Table 2

The major perturbed pathways in combination comparing with other three groups respectively

Groups

Pathways

Hits

Total

Percent

p value

Combination vs. control (p < 0.001)

MAPK signaling pathway

42

271

15.5%

0.0

 

TGF-beta signaling pathway

17

85

20.0%

0.0

 

Natural killer cell mediated cytotoxicity

23

141

16.31%

0.0

 

VEGF signaling pathway

9

76

11.84%

0.0147

 

Wnt signaling pathway

18

151

11.92%

7.0E-4

Combination vs. DAC (p < 0.05)

MAPK signaling pathway

8

271

2.95%

0.0318

 

p53 signaling pathway

3

69

4.35%

0.0689

 

TGF-beta signaling pathway

4

85

4.71%

0.0298

 

Wnt signaling pathway

9

151

5.96%

3.0E-4

Combination vs. IDA (p < 0.05)

MAPK signaling pathway

21

271

7.75%

8.0E-4

 

Natural killer cell mediated cytotoxicity

19

141

13.48%

0.0

 

p53 signaling pathway

9

69

13.04%

0.0011

 

PPAR signaling pathway

7

69

10.14%

0.0128

 

TGF-beta signaling pathway

12

85

14.12%

1.0E-4

 

Wnt signaling pathway

16

151

10.6%

1.0E-4

Methylation of Wnt antagonists and DNMTs expression in AML cells

We used the methylation-specific PCR to examine the CpG methylation status of Wnt antagonists (DKK3, HDPR1, and SFRP1) in AML cell lines. Various degrees of hypermethylation of the gene promoters were observed in DKK3, HDPR1 and SFRP1 genes in U937, HEL and SKM-1 cell lines (Figure 5A). The results revealed complete methylation of DKK3 gene in all the three cell lines. The promoter of HDPR1 was also completely methylated in U937 cells but partial methylated in HEL and SKM-1 cells. SFRP1 was completely methylated in U937 and SKM-1 cells and partially methylated in HEL cell. Furthermore, we analyzed DNMT 3A and DNMT3B protein expression in AML cell lines after 24 h, 48 h and 72 h of 0.1 μmol/L DAC treatment. In U937 and SKM-1 cells, western blot analysis showed that DNMT3A expression was significantly repressed after treatment with DAC. Unlike in U937 and SKM-1 cells, DNMT3A expression was not significantly reduced after treatment with DAC in HEL cell line, which could be the results of cell-type specific effect of DAC. Nevertheless, DAC treatment did not significantly repress DNMT3B in any of the three AML cell lines tested (Figure 5B).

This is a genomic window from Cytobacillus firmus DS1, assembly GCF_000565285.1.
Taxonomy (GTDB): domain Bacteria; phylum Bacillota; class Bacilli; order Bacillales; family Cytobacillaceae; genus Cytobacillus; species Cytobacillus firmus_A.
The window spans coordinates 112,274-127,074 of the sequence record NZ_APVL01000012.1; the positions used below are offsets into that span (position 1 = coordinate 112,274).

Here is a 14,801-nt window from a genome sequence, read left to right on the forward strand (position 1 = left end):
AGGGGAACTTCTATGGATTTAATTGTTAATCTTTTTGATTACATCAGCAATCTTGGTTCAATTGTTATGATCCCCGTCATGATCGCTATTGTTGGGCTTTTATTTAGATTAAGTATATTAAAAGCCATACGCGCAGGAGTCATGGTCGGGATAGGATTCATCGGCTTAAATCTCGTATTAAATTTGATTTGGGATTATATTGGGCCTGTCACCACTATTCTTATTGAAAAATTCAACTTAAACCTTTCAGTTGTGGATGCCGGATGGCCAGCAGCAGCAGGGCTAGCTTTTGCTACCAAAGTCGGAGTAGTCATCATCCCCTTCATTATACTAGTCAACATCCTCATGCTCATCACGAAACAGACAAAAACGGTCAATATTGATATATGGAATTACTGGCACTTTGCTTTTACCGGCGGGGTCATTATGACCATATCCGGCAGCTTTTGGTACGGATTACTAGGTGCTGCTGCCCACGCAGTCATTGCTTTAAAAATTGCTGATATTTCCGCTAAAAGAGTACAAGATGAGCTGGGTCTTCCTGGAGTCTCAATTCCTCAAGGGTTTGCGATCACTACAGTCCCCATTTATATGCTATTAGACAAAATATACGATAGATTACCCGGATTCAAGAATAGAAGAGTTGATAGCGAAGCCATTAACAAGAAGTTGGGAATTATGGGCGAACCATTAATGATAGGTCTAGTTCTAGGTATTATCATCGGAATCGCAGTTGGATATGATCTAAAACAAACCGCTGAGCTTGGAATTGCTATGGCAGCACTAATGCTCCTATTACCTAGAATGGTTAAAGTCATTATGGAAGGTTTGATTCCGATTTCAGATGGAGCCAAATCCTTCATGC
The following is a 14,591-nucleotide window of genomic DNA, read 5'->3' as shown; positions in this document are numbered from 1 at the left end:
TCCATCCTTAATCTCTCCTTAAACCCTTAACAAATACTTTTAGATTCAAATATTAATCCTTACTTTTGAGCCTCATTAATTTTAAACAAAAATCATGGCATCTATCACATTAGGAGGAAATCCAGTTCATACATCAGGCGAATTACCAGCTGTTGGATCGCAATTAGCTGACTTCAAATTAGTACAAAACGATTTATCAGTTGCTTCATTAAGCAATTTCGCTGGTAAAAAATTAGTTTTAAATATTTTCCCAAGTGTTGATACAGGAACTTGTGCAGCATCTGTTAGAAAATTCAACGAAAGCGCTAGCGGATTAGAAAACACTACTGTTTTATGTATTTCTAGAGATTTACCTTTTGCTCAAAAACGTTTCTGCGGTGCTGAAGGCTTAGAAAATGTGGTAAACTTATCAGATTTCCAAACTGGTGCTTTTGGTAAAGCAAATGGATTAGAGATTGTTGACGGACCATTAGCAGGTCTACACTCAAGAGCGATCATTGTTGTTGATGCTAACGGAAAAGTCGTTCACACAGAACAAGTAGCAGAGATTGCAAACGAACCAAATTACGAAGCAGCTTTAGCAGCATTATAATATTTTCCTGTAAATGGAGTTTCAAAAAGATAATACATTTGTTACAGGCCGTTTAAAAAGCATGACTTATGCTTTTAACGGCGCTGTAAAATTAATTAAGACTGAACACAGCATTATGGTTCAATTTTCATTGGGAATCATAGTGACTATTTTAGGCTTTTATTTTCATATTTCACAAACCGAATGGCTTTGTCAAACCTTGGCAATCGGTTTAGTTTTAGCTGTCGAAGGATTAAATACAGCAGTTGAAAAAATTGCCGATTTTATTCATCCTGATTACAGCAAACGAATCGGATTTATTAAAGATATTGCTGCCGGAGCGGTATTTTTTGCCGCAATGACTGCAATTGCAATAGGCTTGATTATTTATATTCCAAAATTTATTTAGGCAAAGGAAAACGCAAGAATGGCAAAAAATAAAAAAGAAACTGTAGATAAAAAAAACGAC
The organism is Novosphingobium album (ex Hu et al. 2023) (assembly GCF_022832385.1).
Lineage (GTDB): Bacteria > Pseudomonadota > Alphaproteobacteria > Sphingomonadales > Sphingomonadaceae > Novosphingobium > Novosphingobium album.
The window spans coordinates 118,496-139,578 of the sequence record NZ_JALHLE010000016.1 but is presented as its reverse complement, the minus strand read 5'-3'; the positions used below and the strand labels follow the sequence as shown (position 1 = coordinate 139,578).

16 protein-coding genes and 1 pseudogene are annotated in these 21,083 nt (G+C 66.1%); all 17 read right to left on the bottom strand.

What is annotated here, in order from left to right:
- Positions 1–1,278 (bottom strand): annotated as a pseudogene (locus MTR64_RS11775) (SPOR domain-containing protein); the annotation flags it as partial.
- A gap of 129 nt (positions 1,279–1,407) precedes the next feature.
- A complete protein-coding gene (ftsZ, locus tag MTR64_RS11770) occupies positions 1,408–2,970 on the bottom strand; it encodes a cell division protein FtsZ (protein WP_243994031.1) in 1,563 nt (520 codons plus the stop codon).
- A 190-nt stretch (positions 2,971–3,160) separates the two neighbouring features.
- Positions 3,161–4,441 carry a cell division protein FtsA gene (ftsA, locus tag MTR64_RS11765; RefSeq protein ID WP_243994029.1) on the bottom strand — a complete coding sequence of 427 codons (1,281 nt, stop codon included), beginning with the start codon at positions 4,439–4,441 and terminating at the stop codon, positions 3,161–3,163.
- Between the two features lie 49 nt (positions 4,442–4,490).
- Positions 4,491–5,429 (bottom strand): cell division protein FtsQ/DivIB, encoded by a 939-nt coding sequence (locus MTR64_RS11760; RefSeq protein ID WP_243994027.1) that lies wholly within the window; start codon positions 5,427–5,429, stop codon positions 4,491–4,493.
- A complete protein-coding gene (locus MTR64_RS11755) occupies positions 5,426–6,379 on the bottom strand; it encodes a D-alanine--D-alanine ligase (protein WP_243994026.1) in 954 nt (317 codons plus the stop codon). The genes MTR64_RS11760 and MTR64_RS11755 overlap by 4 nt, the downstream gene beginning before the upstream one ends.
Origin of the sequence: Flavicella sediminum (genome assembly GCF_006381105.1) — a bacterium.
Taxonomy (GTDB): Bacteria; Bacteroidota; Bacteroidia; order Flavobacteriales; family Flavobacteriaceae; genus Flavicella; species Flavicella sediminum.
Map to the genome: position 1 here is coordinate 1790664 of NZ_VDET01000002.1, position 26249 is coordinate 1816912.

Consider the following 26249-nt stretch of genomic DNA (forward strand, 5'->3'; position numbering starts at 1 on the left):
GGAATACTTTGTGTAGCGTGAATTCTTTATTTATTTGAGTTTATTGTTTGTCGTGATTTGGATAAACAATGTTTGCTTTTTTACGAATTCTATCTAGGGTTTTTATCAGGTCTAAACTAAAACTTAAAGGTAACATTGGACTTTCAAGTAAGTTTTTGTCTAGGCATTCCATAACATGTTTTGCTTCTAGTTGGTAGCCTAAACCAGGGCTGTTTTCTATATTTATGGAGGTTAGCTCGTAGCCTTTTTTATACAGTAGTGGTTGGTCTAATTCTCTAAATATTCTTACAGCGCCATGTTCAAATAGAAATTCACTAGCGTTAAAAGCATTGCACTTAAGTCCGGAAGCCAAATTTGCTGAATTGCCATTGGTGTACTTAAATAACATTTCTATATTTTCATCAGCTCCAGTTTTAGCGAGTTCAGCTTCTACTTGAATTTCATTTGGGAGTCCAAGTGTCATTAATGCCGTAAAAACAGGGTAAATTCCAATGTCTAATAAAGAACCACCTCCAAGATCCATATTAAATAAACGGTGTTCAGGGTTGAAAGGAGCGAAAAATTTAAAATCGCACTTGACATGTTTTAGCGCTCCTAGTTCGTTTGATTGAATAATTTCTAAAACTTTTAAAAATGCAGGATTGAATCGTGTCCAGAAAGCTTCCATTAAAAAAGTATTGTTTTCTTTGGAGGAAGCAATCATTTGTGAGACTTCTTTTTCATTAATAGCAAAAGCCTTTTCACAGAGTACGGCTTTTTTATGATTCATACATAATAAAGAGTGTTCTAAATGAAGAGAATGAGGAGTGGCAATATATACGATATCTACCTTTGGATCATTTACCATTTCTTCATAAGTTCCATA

Figure 5

Methylation of Wnt antagonists and DNMTs expression in AML cells. A, MSP analysis. MSP was performed using previously published primer pairs as described in Methods. M, methylated reaction; U, unmethylated reaction; pos, positive control, neg, negative control. The PCR product for the M reaction was 158 bp long and that for the unmethylated reaction was 165 bp long; MSP, methylation-specific polymerase chain reaction. B, Expression of DNMT3A and DNMT3B in AML cell lines. Expression of DNMT3A and 3B were assayed by a standard western blot method in AML cells without treatment as the control group and AML cells with the treatment of DAC for 24 h, 48 h, and 72 h, respectively.

Effect of sequential combination of DAC and IDA in inhibiting Wnt/β-catenin pathway in AML cells in vitro and tumor cells from a subcutaneous AML mouse model